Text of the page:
Races of the Dragon, Part 1
Kobolds: Of Traps and Perfection
by Kolja Raven Liquette and Jason H. Haley

The following web enhancement adds to material found in this month's Races of the Dragon -- highlighting more features for the kobolds. Kobold traps, originally scheduled to appear in this sourcebook, are now offered here to help stock your kobold infested (or infused) dungeons. The kobold paragon is a new racial paragon class option, designed to make the most out of playing a character strictly kobold in nature. For more information on racial paragons, refer to pg. 32 of Unearthed Arcana:

"In most D&D campaigns, the ideas of class and race are separate concepts. But with racial paragon classes, the line between the two becomes blurred. Racial paragons are, as their name suggests, nearly ideal examples of the strengths and abilities of the character's race. Unlike members of other classes, however, racial paragons are more than merely powerful individuals. They are strong in all the ways that their race is strong, while still vulnerable in the ways their race is vulnerable. Beyond that, they possess powers and capabilities that supersede those of normal members of their race. While any elf might rise in power, prestige, and (in D&D terms) level, most do so by gaining levels in the character classes described in the Player's Handbook -- only a few are so much in tune with their heritage and racial abilities that they become racial paragons."

Kobold Traps (CR 1 to CR 10)

Trapmaking is an obsession for kobolds, who regard their racial craft as an art form. Kobolds realized long ago that for every trap installed around their lair, another kobold life is spared... or more importantly, kept out of melee combat. Consequently, a dedicated and proven trapsmith is the closest equivalent that kobolds come to a celebrity in their society. For this reason, all kobolds aspire to protect their homes with especially devious traps, wanting to be respected as a trapsmith on some level. It is not uncommon to find entire kobold communities participating in the construction of a particularly complicated trap (not unlike a barn raising). Protecting the tribal lair from invaders, and gnomes in particular, is the highest priority of kobold lairs.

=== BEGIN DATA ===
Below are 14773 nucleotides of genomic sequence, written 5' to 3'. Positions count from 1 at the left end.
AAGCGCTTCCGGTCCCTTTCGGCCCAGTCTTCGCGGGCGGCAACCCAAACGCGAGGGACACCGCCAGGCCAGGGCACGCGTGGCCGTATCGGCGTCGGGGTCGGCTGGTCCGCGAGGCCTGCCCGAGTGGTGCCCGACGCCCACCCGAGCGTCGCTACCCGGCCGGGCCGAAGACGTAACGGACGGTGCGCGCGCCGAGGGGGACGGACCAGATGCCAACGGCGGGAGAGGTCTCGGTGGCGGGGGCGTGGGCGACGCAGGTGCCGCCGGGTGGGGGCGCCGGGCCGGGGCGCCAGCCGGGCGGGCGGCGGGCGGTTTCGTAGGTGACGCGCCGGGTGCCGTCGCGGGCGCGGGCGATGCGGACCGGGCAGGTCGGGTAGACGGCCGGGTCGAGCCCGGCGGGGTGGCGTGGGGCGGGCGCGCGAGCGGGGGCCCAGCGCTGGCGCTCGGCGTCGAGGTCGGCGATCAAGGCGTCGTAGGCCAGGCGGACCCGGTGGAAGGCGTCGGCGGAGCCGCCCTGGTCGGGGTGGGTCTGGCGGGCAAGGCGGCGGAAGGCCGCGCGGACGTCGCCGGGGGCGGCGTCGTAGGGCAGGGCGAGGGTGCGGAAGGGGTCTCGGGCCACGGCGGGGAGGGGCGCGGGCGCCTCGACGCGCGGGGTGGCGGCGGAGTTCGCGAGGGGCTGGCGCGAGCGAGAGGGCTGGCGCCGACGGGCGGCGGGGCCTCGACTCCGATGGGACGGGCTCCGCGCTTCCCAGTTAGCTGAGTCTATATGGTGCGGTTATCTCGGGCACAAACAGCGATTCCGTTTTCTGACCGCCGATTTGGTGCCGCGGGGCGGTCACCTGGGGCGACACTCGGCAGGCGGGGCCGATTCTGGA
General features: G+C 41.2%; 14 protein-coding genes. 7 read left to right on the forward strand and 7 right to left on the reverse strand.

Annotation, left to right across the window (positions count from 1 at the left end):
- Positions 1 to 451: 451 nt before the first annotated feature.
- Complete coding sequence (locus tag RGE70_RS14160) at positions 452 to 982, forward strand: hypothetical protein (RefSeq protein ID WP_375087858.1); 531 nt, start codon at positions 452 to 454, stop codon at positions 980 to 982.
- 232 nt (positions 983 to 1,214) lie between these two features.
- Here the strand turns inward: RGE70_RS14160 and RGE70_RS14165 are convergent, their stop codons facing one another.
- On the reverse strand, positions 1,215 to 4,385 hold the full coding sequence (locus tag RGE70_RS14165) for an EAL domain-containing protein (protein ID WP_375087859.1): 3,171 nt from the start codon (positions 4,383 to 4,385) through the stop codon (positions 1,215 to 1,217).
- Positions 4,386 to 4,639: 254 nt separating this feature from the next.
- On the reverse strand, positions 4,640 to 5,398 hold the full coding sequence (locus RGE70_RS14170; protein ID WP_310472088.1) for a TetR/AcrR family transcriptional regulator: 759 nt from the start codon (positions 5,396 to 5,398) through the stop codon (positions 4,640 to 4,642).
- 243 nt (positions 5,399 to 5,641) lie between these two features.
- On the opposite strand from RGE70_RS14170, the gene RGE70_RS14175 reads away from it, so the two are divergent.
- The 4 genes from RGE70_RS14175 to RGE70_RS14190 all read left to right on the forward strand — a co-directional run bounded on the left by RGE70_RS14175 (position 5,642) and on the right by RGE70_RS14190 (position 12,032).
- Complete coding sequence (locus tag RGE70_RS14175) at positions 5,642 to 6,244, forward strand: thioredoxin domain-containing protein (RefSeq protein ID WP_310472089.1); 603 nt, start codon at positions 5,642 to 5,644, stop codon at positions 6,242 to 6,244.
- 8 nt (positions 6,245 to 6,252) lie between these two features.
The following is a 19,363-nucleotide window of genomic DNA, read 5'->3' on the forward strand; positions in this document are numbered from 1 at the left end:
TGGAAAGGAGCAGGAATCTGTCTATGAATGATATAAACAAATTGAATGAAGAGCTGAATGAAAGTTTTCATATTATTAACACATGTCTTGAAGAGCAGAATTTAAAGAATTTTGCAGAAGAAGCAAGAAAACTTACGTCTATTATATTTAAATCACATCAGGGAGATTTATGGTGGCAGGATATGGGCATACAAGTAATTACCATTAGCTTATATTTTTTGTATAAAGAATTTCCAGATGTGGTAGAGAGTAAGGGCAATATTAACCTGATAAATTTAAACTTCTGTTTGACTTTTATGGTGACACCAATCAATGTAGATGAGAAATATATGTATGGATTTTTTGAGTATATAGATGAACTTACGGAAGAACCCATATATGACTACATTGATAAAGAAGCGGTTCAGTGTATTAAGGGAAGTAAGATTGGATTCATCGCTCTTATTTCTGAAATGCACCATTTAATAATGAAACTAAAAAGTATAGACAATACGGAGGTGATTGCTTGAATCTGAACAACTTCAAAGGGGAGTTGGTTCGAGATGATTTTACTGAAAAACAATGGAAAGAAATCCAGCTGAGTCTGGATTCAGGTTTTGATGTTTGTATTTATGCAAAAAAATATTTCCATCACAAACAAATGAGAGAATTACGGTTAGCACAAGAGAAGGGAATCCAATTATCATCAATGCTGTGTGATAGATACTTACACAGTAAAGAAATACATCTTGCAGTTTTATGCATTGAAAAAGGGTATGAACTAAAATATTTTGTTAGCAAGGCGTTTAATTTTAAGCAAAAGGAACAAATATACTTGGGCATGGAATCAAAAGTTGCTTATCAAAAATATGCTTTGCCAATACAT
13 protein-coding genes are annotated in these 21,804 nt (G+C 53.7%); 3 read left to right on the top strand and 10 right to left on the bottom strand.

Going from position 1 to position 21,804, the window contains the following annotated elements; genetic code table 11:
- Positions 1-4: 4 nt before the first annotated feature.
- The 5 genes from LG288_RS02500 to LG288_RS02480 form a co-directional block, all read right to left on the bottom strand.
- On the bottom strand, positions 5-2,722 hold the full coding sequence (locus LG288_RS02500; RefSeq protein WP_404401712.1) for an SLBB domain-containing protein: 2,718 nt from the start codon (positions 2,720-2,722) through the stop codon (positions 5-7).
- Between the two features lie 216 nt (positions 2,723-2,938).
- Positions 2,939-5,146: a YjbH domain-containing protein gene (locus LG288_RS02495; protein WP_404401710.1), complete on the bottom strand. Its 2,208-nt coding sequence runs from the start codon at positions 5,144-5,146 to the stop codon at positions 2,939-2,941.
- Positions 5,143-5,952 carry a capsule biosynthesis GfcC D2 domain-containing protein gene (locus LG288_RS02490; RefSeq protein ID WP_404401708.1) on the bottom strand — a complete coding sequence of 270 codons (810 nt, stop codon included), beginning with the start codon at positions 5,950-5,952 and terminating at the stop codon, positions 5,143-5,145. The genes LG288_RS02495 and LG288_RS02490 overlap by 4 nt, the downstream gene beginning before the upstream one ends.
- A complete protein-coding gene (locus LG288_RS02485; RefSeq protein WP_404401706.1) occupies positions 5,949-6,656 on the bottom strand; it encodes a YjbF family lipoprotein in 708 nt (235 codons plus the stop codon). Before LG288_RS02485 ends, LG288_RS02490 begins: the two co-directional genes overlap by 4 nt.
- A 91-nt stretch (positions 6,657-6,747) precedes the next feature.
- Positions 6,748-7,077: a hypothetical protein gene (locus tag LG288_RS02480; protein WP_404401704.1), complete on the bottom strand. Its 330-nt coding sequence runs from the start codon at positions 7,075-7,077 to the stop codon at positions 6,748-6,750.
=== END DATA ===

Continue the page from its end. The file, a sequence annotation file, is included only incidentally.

Below are ten kobold traps, one for each Challenge Rating from 1 to 10. Most of these traps still have default Search saves, Disable Device saves, Reflex saves, attack bonuses, and damage bonuses (except for the bated fusillade trap). Raising or lowering these values is left for individual trapmakers to modify as they see fit (see the rules for "Designing a Trap" on page 74 of the Dungeon Master's Guide).

Two of the mechanical traps (below) incorporate a new miscellaneous feature developed by kobold trapsmiths: tracking.

Tracking: Traps with this feature adjust to follow a target that activates their trigger and continues to apply its effect. Such traps usually incorporate the automatic reset type. Traps with the multiple target feature adjust to follow the target area that their trigger indicates is the most occupied. Equally occupied target areas are chosen at random. This feature adds a +1 CR modifier to mechanical traps.

CR 1: Choke Point Trap

Kobolds strategically design choke points traps into the tunnels of their lairs to slow down pursuers and trap would-be invaders in dead-end rooms (where other traps are usually located). If you have 5 or more ranks of Knowledge (architecture and engineering) you gain a +2 bonus on Disable Device and Search checks with regards to this trap.